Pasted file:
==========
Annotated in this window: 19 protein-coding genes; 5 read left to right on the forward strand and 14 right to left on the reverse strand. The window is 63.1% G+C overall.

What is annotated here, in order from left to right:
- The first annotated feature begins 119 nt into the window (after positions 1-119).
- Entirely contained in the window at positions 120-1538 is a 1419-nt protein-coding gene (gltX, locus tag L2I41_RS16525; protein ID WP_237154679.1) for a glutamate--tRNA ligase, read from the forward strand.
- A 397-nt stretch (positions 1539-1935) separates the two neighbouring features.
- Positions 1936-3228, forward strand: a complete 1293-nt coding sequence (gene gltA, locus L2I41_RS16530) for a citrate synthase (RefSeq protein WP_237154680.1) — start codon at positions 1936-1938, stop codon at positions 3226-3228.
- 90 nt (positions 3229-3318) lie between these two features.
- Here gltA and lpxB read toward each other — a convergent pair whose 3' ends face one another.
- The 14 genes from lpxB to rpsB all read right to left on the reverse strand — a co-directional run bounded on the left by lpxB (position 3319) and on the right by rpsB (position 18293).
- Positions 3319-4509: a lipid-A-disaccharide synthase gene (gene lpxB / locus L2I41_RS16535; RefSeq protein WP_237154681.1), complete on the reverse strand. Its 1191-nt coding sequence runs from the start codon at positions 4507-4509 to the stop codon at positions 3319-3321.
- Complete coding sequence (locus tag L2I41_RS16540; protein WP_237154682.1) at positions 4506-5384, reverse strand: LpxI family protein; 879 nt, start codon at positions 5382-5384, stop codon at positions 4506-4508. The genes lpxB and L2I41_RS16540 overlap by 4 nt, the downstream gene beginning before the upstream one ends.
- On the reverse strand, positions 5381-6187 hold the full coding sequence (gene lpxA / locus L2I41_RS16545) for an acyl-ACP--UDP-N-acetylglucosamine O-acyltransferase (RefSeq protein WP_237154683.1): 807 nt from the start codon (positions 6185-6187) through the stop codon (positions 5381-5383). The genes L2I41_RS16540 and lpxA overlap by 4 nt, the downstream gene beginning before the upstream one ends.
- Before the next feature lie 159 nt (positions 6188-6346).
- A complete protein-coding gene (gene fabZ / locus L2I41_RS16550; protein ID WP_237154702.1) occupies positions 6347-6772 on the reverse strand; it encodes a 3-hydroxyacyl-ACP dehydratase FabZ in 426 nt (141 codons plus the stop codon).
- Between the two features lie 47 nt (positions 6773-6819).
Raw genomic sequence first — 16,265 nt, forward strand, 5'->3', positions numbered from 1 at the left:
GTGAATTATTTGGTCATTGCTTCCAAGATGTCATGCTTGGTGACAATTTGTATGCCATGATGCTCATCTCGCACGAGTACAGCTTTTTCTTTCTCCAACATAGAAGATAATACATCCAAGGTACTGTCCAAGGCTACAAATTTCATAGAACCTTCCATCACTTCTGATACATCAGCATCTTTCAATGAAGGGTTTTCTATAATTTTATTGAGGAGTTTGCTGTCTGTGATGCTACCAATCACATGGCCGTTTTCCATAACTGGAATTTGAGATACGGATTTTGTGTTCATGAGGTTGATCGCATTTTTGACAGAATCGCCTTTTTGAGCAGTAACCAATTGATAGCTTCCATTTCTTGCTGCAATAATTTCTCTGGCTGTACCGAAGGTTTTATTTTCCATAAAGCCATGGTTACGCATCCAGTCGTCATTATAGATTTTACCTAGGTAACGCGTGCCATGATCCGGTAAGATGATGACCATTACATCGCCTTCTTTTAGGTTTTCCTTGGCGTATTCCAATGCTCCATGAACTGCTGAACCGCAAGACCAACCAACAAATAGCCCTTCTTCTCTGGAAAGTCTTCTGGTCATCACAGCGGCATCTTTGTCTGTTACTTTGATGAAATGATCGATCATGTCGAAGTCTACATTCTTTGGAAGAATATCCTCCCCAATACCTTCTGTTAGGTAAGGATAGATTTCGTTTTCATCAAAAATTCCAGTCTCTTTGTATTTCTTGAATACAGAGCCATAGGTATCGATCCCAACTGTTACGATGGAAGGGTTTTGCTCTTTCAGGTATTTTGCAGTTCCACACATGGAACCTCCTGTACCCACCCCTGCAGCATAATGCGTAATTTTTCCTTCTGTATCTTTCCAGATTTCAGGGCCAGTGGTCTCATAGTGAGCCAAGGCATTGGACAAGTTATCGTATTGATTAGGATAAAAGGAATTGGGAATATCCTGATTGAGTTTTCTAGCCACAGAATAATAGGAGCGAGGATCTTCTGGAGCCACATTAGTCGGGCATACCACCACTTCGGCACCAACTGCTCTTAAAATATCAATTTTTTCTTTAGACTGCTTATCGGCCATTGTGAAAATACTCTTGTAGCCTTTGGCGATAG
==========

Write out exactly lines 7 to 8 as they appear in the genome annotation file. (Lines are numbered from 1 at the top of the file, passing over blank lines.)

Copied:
- 90 nt (positions 3229-3318) lie between these two features.
- Here gltA and lpxB read toward each other — a convergent pair whose 3' ends face one another.